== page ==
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The Pakistani province that will plant 1 billion trees
The province of Khyber Pakhtunkwa will invest 150 million dollars in reforestation, in order to combat climate change.
If in your subconscious Pakistan is a completely deserted area, you are far afield. White firs, red firs, deodars, and chir pine trees form the thick coniferous forests that cover – or better, covered – Pakistan’s northern uplands and valleys.
Over the last few years, the highest levels of deforestation triggered several protests – harshly repressed by the government – of villagers and activists, who denounced the relationship between the Forestry Department and the “timber-mafia”.
The massive logging, as a consequence, has polluted aquifers, causing an increase in hydrogeological instability; moreover, it has destroyed ecosystems characterised by unique biodiversity, and has multiplied firewood costs. In the mountainous region of Malakand, 70% of the forest cover has been illegally cut down between 2007 and 2009, according to some environmental organisations.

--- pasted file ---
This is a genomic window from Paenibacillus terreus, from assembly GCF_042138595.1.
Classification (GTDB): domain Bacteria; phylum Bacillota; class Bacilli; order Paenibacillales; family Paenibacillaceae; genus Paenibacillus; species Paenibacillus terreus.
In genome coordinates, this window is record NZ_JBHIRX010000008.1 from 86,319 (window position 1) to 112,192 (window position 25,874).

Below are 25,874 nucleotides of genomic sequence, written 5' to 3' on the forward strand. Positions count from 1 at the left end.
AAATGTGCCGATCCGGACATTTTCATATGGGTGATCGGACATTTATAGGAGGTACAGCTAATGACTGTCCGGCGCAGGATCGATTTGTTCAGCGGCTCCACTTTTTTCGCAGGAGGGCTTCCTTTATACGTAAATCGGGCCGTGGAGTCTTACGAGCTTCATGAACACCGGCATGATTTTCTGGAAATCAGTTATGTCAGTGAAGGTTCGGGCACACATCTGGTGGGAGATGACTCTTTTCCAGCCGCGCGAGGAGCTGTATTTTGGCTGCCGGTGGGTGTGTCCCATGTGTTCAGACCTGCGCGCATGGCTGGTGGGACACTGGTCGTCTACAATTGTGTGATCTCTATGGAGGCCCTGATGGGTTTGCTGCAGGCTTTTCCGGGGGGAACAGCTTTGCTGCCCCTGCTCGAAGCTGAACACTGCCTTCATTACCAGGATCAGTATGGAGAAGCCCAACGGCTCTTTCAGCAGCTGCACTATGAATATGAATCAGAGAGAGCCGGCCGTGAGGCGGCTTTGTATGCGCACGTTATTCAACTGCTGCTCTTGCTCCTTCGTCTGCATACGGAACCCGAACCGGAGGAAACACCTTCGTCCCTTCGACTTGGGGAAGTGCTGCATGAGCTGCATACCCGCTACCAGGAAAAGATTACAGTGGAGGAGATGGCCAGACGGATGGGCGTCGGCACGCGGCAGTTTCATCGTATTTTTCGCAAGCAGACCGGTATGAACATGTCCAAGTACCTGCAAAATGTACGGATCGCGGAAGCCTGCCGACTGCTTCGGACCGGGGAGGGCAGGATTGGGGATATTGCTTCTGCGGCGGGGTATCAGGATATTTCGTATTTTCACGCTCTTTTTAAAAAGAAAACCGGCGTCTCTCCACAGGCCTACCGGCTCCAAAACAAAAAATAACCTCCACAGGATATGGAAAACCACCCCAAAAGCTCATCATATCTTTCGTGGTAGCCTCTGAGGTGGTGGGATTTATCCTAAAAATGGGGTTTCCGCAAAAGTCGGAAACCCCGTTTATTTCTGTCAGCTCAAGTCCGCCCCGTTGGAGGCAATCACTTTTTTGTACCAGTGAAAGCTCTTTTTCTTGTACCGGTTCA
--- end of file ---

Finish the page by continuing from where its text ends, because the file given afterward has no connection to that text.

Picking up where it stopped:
A new study, carried out by the Pakistan Forest Institute, demonstrates that in the area of Peshawar the average temperature increased by 0.85 C° from 1985 to 2009, and it keeps growing at a yearly pace of 0.34 C°.
The province of Khyber Pakhtunkwa decided to reverse this trend, by beginning a massive tree-planting effort, in order to combat climate change and soil erosion. The goal is ambitious: planting 1 billion trees over the next 4 years investing 150 million dollars.
The initiative aims to mitigate global warming effects; in fact, the provincial government of Khyber Pakhtunkhwa provided local farmers with plants and trees to be planted in the entire province area. Farmers believe that the initiative will contribute to increase their income, as well as to enhance investments in the sector.
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